Monday 16 September 2019

Groovin' with MacGyver and whipping it into submission

Xylitol sounds like a nuclear bunion buster, writes Susan Jane White. It is, in fact, a sweetener derived from the birch tree and often referred to as birch sugar

Susan Jane White
Susan Jane White

Susan Jane White

The world's best restaurant, Noma, serves fresh birch sap every spring in place of table water. It's a surprise for lips - cold, honeyed and exotic. Noma has managed to make birch trees hip, not hippie.

Birch sugar is now widely available in health-food stores and savvy delicatessens. I'm not convinced the processing is natural, but this hasn't stopped its roaring rise. The sugar is mainly made by boiling birch sap until it's viscous and adding several chemicals to help the process along. Judging by the brands available in our stores, my eyebrows note that some are industrially synthesised in labs using corn instead of birch, and shaky about chemical catalysts. Watch out for piracy, too. Newfangled fads attract trouble like a pedigree Chihuahua in heat.

Children's confectionery brands are also turning towards xylitol. There is some noise about the reduction of bacterial growth in the mouth after consumption of xylitol, relative to cane sugar and dried fruit. The idea, then, is that xylitol may help reduce cavities (but so, too, would reducing our fizzy-cola supply or remembering to scrub our gnashers more often). I'm keeping an open mind on xylitol, given its popularity among diabetics and health bloggers. But it ain't sharing a shelf with my maple syrup.

In theory, white sugar and xylitol can be interchanged without mathematical gymnastics. Good news for diabetics. In practice, it's a total diva. Xylitol can make a cake surprisingly crumbly, just like the bottom of a box of Rice Krispies. If you fancy yourself as a culinary MacGyver, you'll love the challenge of whipping it into submission. If not, here's a stonking good recipe to get you started.

Orange, Cardamom and Polenta Cake

Serves 20.

Lightly adapted from my favourite chef's kitchen. Forgive me, Nige.

Don't ignore the cardamom seeds - it would be like making brownies without chocolate.

 

For the cake:

220g (9oz) firm coconut oil

200g (8oz) xylitol birch sugar

300g (12oz) ground almonds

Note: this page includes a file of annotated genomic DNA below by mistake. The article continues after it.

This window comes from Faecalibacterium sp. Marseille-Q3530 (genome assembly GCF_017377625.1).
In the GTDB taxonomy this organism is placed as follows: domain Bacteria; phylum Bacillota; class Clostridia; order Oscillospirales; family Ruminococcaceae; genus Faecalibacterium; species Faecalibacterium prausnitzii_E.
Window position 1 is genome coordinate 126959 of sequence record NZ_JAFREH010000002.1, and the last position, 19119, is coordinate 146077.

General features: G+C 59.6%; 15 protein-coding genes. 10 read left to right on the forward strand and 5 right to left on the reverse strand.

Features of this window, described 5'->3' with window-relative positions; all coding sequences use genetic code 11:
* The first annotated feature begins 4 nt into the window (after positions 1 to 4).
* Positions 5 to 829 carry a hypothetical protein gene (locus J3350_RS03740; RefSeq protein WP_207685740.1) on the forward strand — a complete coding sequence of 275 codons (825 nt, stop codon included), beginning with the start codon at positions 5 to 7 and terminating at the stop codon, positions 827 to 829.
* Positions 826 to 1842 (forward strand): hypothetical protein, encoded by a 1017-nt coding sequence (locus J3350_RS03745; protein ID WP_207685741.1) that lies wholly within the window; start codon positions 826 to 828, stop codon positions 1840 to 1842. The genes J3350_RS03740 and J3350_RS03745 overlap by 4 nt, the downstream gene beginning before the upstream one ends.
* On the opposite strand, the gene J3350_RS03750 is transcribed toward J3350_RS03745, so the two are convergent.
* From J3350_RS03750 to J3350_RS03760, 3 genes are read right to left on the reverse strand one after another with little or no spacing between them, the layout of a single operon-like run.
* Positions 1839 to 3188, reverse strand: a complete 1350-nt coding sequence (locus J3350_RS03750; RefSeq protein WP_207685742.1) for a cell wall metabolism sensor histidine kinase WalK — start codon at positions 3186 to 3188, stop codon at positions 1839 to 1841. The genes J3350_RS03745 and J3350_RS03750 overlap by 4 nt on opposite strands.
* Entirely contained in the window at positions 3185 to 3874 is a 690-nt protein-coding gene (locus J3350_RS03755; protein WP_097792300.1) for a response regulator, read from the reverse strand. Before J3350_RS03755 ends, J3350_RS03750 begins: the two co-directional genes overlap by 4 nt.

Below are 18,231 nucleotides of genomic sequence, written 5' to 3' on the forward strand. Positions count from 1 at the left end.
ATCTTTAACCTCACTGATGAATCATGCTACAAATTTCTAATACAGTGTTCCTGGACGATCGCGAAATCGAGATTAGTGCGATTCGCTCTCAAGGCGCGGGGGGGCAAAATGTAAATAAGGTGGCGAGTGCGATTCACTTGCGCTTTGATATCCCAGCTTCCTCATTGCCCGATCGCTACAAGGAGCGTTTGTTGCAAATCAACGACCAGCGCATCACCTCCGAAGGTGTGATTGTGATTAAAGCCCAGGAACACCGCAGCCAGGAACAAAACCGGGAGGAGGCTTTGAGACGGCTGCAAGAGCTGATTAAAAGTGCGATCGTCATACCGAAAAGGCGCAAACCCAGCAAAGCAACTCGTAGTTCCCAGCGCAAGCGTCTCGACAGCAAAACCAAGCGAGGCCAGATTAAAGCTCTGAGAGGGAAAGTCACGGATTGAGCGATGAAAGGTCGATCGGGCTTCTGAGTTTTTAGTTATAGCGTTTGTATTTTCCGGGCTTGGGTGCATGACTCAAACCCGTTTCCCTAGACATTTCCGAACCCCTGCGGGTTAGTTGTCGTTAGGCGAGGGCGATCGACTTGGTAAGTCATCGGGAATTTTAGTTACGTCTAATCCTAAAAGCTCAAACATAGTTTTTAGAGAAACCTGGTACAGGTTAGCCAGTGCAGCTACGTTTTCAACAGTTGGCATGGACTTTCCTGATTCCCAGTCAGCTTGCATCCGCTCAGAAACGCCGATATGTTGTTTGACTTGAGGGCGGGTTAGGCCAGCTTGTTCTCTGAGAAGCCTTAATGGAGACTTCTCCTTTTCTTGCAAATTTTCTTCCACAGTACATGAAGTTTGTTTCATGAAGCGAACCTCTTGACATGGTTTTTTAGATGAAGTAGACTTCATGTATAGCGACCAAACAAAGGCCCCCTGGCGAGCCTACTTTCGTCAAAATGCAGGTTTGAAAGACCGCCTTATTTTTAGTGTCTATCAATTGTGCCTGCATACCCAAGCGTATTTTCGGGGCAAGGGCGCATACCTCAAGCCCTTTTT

3 eggs

150g (6oz) fine polenta

1 teaspoon baking powder

Juice and zest of 2 medium unwaxed oranges

13 green cardamom pods, seeds only

Decent pinch of sea salt flakes

Greek yoghurt, to serve

For the syrup, you will need:

Juice of 2 lemons

Juice of 2 oranges

4 tablespoons honey

Fire up your oven to 180°C, 350°F, Gas 4. Line an 8in x 8in (20cm x 20cm) brownie tin. I use baking parchment - some brands are better than others, it's best to shop around until you find one that suits you.

Using a blender or food processor, cream the coconut oil and xylitol birch sugar together. Then add the ground almonds, the eggs, the fine polenta, the baking powder, the orange juice and the orange zest, as many black seeds as you can coax from the cardamom pods and a pinch of sea salt flakes. Blend until smooth.

Scrape the cake mixture into the lined brownie tin and smooth the top with a spoon. Bake for 20 minutes, then reduce the temperature to 160°Celsius, 325°F, Gas 3 for another 40 minutes.

As soon as the cake is out of the oven, leave it to cool in the tin and make the syrup. Boil the lemon juice, the orange juice and the honey until the mixture is somewhat thicker than water. Ten minutes should nail it.

While the cake is still in the tin, prod little holes all over it with a metal skewer. Spoon over the hot citrus syrup and watch the cake drink every drop. Allow it to cool for an hour before slicing it into thick wedges and serving it with some Greek yoghurt. Unimaginably delicious.

Sunday Independent

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